• http://www.searchinfluence.com/blog/ Will Scott

    It’s an exciting development Greg, that’s for sure.

    There’s great opportunities across the board to leverage advanced image and video tagging, to push Barnacle SEO to a new level and to leverage the heck out of these things in general.

    There’s some testing ongoing which will hopefully bear fruit before next week so we can report on it.

    Good timing on Google’s part for the release, no?

    Will

  • http://www.planetc1.com/ chiropractic

    My gut says this is a prelude to landing pages for local merchants and small businesses. Seems like a natural progression based on what’s taken place so far. I think businesses can learn from studying the elements appearing on those pages and apply them to their own sites/pages.

  • http://silvery.com Chris Silver Smith

    Danny, I think Google should be very unhappy with the inefficiency that’s exposed if they only have the noindex meta tag to use for keeping those pages out of the index.

    In order for that to work, they’ll potentially end up crawling millions of their own pages – only to *not* index them! Not a very green solution, I must say.

    So, it’s a bit of a catch-22. Robots.txt won’t keep the pages from being indexed as they represented they would insure, but if they have to resort to noindex meta tags, they’ll risk ultimately impacting their own performance as they try to crawl all the pages that could get linked-to, and they’ll expend tons of needless CPUs in the process. Not elegant.

    Hmmm… sounds like we really need a solution for telling them which pages to NOT index as well as NOT crawl.

  • http://stroseo.com stroseo

    Perfect explanation: “Blocking with robots.txt doesn’t allow Google to spider a page, but it may produce what it calls a “partially indexed” listing”

    Everyone’s been going back and forth about why a few of these pages are appearing in the index. Right now, only a few of these pages out of a potential hundreds of millions or more are showing up in search results so, right now, I’m not too concerned about the traditional natural search results.

    However, what are Google’s long term goals? Matt Cutts (bit.ly/1HKDqW) and Lior Ron (bit.ly/dXd3c Google’s Global UGC Lead) have both made appearances in the comment sections of a couple of article posts but both have been translucent about Google’s long term intentions. I talk about more of my concerns here: http://bit.ly/dXd3c

    But the bottom line here is that many of the companies that Google is aggregating data from heavily rely on the traffic received from Google search visitors. If the visitor flow is cut off to these content originators, their business models may fail which will cease the data feeds that are currently populating Google’s Place Pages. Very parasitic in nature, and very unlike Google.

  • http://www.googleandblog.com/ Michael Martin

    Seems like we found the hot topic for SMX East as NoFollow & Paid Links dominated SMX Advanced.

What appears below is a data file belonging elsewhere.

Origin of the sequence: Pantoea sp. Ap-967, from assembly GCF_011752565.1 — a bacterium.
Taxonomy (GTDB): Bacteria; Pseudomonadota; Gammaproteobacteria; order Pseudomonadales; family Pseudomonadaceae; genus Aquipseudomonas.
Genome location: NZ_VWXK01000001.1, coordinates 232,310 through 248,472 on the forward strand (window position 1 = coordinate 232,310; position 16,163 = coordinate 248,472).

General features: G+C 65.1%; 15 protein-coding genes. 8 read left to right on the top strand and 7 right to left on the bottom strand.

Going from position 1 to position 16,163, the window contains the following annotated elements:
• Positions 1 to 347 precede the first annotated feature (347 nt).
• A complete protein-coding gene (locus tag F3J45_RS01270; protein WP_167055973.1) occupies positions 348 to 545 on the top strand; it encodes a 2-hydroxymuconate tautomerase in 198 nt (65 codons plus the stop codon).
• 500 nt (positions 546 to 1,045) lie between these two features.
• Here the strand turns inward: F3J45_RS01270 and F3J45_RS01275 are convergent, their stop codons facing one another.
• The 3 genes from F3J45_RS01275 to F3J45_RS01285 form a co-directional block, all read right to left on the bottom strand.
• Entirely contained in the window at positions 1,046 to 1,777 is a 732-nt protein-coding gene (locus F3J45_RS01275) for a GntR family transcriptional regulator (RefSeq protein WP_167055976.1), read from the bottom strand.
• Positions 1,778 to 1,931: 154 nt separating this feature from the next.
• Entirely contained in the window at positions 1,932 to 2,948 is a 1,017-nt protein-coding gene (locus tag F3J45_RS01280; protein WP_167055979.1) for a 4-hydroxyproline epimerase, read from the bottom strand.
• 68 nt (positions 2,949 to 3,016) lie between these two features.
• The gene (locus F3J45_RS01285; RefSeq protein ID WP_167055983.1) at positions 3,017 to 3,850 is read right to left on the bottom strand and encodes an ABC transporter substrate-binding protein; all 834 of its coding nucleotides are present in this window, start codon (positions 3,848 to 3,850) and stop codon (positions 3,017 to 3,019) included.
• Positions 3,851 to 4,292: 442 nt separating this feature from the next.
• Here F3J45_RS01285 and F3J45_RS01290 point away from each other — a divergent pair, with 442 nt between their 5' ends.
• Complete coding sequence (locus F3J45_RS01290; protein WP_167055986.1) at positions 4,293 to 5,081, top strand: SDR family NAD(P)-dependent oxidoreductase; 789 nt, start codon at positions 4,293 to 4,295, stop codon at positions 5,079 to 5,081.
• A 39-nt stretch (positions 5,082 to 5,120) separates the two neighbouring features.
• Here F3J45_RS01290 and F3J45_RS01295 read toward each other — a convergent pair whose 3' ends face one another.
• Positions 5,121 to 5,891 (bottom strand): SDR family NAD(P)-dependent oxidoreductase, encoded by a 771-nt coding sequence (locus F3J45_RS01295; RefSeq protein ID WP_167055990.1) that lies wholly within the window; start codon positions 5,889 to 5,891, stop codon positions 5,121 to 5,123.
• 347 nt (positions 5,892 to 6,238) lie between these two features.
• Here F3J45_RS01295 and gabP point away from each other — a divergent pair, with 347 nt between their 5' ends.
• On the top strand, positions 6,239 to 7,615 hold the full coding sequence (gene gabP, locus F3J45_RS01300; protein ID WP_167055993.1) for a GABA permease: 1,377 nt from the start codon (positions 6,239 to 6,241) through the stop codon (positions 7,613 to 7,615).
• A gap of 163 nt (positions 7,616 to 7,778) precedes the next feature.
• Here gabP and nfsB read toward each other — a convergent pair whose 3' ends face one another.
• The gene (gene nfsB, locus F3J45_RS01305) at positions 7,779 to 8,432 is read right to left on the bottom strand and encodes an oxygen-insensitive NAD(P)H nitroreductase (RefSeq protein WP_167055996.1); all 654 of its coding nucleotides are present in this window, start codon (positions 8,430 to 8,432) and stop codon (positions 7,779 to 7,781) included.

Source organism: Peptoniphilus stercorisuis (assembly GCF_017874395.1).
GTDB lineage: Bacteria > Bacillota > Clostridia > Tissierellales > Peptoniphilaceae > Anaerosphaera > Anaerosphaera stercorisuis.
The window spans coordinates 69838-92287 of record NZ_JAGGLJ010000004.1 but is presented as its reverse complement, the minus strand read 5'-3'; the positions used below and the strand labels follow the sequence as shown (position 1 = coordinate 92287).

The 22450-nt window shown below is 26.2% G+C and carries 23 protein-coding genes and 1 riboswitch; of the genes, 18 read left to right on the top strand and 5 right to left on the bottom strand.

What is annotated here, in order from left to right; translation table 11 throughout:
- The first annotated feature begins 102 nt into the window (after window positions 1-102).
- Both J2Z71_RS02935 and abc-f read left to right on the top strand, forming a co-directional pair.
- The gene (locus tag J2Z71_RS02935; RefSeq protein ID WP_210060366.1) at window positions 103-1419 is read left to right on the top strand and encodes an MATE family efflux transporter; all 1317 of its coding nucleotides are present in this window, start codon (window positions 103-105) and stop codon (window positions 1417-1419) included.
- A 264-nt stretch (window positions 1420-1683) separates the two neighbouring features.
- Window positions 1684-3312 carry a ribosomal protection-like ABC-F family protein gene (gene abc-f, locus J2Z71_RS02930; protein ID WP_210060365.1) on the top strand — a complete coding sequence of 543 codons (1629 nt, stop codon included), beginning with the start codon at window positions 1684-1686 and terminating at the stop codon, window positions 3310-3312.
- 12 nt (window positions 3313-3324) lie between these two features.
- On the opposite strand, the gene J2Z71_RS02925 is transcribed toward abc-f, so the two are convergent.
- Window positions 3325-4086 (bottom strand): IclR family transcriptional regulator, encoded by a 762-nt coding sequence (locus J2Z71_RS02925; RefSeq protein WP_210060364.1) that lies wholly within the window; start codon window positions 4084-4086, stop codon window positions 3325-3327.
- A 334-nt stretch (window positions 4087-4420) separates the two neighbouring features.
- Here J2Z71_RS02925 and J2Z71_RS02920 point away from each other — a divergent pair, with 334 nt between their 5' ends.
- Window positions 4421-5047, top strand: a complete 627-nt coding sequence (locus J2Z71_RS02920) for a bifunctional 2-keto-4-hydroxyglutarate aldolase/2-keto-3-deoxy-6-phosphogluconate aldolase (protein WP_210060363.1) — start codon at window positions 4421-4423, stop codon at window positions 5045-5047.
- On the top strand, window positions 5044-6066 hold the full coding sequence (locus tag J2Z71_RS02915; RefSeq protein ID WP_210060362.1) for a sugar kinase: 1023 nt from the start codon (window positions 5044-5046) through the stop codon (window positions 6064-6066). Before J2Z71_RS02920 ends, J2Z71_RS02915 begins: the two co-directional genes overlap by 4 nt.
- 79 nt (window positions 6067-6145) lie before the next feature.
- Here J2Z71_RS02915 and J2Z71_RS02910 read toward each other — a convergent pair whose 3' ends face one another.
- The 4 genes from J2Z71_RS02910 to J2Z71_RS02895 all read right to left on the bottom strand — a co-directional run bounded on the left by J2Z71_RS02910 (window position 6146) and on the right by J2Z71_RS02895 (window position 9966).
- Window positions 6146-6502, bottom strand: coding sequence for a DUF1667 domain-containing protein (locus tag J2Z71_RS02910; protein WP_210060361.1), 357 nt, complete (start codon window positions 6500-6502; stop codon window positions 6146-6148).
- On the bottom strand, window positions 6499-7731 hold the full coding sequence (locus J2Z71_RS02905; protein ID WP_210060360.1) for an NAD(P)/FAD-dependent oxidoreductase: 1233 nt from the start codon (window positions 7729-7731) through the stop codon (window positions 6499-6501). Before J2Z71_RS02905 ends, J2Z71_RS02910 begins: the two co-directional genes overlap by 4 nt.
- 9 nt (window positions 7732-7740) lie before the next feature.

I am sure Michael Gray will be all over this ;)

    See you all at SMX East in NYC next week!

    ,Michael Martin

  • http://stroseo.com stroseo

    Ok so a more specific answer to the “Partially indexed URLs” phenomenon.

    Over at Tech Crunch, Matt Cutts followed up with another reply regarding the URLs showing up in search results even though robots.txt files prevented the crawling of the pages.

    He referred to a previous post of his regarding this issue here: http://www.mattcutts.com/blog/googlebot-keep-out/

    Matt said:

    “You might wonder why Google will sometimes return an uncrawled url reference, even if Googlebot was forbidden from crawling that url by a robots.txt file.”

    “There’s a pretty good reason for that: back when I started at Google in 2000, several useful websites (eBay, the New York Times, the California DMV) had robots.txt files that forbade any page fetches whatsoever. Now I ask you, what are we supposed to return as a search result when someone does the query [california dmv]? We’d look pretty sad if we didn’t return http://www.dmv.ca.gov as the first result. But remember: we weren’t allowed to fetch pages from http://www.dmv.ca.gov at that point. The solution was to show the uncrawled link when we had a high level of confidence that it was the correct link. Sometimes we could even pull a description from the Open Directory Project, so that we could give a lot of info to users even without fetching the page.”

  • http://searchengineland.com/ Danny Sullivan

    Yes, I know the arguments that Google makes for showing partially indexed or “link only” URLs. They’re good ones. And yet, they still don’t respect a site owner’s wish to perhaps say no, I really don’t want you to list me.

    Improving the robots.txt protocol might be a way forward, allowing people to say don’t crawl and do/don’t show a link.

  • http://stroseo.com stroseo

    Hey Danny, I totally agree with you, technically right now it seems there is no 100% sure way to prevent a URL from showing up in the index. This only strengthens your comment: “Yes, even Google can be stupid when it comes to SEO”